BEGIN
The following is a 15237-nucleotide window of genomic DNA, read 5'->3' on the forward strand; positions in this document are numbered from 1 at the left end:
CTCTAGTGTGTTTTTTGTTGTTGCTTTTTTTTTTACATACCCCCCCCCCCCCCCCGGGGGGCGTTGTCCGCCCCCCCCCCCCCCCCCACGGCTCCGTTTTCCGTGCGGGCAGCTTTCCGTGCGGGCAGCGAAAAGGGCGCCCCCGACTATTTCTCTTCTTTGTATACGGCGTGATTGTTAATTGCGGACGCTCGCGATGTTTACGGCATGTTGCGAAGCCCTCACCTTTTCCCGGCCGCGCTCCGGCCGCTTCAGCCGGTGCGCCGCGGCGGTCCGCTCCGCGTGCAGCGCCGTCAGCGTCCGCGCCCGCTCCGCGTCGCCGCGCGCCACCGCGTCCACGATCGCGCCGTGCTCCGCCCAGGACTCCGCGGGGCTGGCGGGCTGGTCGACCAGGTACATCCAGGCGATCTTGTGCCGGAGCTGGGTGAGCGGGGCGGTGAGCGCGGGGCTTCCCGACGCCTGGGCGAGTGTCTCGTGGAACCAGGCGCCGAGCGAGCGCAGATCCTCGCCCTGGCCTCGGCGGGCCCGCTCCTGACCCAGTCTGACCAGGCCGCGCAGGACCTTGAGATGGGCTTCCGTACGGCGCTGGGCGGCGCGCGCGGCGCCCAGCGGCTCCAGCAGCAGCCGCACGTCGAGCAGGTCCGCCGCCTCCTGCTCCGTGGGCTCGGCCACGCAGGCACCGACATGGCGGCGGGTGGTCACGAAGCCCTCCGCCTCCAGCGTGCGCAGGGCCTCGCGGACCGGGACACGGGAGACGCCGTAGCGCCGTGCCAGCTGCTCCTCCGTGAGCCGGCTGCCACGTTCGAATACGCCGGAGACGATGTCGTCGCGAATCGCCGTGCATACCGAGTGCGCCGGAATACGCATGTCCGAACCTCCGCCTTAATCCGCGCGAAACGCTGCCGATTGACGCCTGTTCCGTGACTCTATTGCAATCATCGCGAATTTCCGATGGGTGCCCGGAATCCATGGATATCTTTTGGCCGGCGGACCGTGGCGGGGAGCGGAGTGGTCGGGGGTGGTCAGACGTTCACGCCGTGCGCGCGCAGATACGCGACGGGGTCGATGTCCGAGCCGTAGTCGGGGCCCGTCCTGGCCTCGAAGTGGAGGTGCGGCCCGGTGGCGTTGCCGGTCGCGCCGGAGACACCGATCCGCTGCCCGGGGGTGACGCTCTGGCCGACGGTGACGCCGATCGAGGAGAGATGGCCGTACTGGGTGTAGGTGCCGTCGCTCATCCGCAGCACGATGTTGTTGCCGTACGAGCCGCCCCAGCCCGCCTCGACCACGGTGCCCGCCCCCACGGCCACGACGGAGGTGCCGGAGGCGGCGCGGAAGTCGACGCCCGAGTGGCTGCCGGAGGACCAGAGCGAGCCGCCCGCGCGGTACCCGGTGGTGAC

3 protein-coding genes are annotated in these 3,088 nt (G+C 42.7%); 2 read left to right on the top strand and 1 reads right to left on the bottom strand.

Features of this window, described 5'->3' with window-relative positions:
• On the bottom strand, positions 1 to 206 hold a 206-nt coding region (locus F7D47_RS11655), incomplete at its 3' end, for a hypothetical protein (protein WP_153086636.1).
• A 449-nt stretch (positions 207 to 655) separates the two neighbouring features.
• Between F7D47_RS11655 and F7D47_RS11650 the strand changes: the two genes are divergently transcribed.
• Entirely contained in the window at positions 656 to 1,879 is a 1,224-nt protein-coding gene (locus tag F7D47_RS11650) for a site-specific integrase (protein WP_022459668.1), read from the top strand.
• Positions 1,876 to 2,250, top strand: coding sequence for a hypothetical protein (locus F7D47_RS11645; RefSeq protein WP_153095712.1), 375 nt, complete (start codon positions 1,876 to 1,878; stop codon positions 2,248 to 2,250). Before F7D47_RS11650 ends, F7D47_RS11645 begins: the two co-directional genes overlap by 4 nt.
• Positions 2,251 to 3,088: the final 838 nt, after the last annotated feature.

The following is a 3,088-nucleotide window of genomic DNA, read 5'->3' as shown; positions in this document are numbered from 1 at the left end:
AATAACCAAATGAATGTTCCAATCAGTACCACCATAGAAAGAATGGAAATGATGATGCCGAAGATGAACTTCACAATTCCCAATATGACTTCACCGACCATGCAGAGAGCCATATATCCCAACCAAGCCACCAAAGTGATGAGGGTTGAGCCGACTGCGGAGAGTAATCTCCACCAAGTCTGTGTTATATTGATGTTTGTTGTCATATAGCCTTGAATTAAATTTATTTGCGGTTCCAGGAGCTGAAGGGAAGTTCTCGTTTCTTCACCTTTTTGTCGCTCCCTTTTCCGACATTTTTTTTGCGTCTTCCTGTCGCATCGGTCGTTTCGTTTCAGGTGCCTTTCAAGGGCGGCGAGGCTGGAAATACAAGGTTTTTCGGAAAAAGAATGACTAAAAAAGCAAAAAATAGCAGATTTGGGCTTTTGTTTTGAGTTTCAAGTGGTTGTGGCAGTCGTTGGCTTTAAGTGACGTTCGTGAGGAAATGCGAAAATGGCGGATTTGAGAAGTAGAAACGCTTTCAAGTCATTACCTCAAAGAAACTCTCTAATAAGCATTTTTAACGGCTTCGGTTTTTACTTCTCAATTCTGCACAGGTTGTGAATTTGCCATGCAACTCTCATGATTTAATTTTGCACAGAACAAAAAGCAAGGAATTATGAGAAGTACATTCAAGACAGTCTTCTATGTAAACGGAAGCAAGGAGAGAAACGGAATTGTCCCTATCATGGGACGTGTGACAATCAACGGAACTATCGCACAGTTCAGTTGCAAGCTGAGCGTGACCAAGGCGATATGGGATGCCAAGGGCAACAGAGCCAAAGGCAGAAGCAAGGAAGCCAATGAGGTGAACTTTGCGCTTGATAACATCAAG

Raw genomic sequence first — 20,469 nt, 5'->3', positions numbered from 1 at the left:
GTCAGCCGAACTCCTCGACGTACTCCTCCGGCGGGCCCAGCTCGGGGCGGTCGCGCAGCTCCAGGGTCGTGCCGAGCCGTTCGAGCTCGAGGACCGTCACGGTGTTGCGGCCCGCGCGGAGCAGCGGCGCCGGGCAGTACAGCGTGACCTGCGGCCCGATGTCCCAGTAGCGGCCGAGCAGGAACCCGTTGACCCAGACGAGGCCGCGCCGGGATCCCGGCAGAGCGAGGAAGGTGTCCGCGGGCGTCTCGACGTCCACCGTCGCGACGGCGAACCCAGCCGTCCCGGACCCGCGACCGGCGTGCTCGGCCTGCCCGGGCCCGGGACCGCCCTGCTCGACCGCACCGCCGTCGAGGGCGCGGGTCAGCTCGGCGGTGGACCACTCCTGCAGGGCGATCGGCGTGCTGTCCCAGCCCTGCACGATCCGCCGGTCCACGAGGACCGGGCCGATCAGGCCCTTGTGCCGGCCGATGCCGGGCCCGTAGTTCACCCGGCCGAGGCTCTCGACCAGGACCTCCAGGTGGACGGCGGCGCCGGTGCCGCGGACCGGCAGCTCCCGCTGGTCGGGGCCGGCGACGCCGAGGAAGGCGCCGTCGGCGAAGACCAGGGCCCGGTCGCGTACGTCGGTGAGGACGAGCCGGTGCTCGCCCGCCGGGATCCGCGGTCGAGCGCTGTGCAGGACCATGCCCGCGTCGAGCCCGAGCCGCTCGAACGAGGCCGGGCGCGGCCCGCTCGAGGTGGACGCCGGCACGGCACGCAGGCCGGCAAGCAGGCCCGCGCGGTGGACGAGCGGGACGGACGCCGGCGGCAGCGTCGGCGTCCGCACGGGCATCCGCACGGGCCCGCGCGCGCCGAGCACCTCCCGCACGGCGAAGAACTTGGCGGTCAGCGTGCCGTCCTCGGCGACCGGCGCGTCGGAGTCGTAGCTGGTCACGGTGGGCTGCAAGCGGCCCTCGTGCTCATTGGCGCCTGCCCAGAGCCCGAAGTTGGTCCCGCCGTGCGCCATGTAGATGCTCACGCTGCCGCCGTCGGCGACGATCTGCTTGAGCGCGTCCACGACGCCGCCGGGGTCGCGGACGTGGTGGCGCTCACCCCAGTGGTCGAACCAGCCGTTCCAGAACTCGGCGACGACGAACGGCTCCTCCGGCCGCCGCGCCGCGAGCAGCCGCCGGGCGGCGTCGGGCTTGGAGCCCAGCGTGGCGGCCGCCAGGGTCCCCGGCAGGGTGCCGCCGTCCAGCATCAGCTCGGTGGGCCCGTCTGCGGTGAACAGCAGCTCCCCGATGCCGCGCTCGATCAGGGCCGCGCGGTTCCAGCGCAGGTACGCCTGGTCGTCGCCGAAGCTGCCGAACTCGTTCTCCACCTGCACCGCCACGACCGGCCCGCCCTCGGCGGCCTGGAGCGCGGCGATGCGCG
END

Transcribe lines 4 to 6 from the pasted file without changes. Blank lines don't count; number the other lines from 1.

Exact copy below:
Features of this window, described 5'->3' with window-relative positions:
• On the bottom strand, positions 1 to 206 hold a 206-nt coding region (locus F7D47_RS11655), incomplete at its 3' end, for a hypothetical protein (protein WP_153086636.1).
• A 449-nt stretch (positions 207 to 655) separates the two neighbouring features.